MEDTECH industry leaders are urging NHS trusts to review their equipment purchasing processes so that procurement decisions are based on patient outcomes, not historic spending patterns.
With a curb on capital spending, and a lack of revenue available, trusts are being warned they can’t just replace equipment across the board and will instead need to concentrate their cash on meeting priority patient outcomes.
“The savings demanded are considerable, but with careful planning they can be achieved without impacting on patient service”
This is particularly important in light of a letter sent to hospitals last week in which Stephen Hay, chief operating officer of Monitor, the independent regulator of NHS trusts, confirmed the annual efficiency savings needed would be in the region of 6%-7%, not the 4% originally mooted by ministers.
And these cuts will need to be made at a time when the Government is expecting improved patient outcomes and the MedTech industry is responding with a catalogue of new, high-tech devices often much desired by clinicians.
This is proving a headache for procurement leaders, who will have to balance the demands of medics with the need for finance managers to keep a tight hold of the purse strings.
In an interview with HES, Lucy Hutchins, Asteral’s head of planning services, said: “New, state-of-the-art technology costs millions, but in an ever-changing environment, NHS trusts can find this major investment soon becomes redundant or under-used while other, insufficient items are over capacity. In addition to the financial concerns, this has a negative impact on patient care and is often accompanied by a lack of data, which is needed to justify new purchases of equipment.”
“An indepth review of equipment can help to significantly reduce portfolios while improving patient service, drastically reducing budgets, but also saving time, space and day-to-day running costs”
Her advice is for trusts to carry out an indepth review of their equipment portfolio; the first important step to helping prioritise where to spend increasingly-limited resources.
She said: “The savings demanded are considerable, but with careful planning they can be achieved without impacting on patient service. In fact, an indepth review of equipment can help to significantly reduce portfolios while improving patient service, drastically reducing budgets, but also saving time, space and day-to-day running costs.”
Asteral has already worked with a number of NHS trusts to provide independent analysis of current spending patterns, helping to bridge the divide between clinicians and financiers.
“Monitor does have teeth and is going to be watching carefully to see how trusts are performing and making efficiencies”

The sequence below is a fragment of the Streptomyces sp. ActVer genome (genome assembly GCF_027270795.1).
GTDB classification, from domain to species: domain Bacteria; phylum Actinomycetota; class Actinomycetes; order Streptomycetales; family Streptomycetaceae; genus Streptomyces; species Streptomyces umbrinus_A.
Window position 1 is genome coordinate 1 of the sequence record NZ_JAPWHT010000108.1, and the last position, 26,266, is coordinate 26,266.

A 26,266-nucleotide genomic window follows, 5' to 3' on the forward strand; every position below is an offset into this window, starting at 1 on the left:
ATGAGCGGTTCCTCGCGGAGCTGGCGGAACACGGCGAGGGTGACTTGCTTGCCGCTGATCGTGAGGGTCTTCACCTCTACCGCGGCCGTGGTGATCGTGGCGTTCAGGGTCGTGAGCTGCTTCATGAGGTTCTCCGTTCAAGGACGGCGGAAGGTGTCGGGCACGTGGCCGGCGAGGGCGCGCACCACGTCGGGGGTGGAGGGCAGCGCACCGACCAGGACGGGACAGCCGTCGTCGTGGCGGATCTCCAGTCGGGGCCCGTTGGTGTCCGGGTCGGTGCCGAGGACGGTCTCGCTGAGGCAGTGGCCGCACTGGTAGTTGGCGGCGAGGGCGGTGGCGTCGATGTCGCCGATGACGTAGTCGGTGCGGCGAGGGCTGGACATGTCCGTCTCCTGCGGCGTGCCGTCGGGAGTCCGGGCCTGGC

At one particular trust the company was called in to undertake a review of radiology equipment. The finance director was concerned at the large number of requests for new equipment, which were made with little or no supporting evidence to justify the purchase.
Hutchins said: “We analysed the case mix of patients, utilisation of equipment and designed an investment plan based on our findings. When we delivered this and compared it to the original plan, we found savings of 10% and improved the patient flow.
“When we look at a department we will try to consider the rapidly-evolving technologies and how they can improve working practices. For example, we are seeing increased use of ultrasound and MRI and, based on patient outcome targets and clinical practice, we predict this will continue, so this is an area where spending is likely to be focused.”
She added: “There is a huge amount of expenditure in the NHS and resources are increasingly being stripped. We advise trusts to undertake planning work, not just to secure value for money, but also to help them to understand the best solutions available. Technology is continuously improving and there are always new and exciting things around the corner, so having flexibility is absolutely key.
“Whether trusts carry out reviews themselves, or bring in an independent company, they need to know exactly what they have, what they need now, and what they will need in the future.
“We advise trusts to undertake planning work, not just to secure value for money, but also to help them to understand the best solutions. Technology is rapidly improving and there are always new and exciting things around the corner, so having flexibility is absolutely key”
“By reducing the equipment portfolio, trusts can keep up the good levels of service they provide and generate accurate data on which to base future decisions.”
Ignore this and, she warned, there could be dire consequences.
“If trusts do not perform financially, then the regulator, Monitor, will get tough and might intervene. Its powers under the proposed system are very broad, from closing a specific service or requiring a board to take action, to forcing a trust to bring in external advisors. It does have teeth and is going to be watching carefully to see how trusts are performing and making efficiencies.”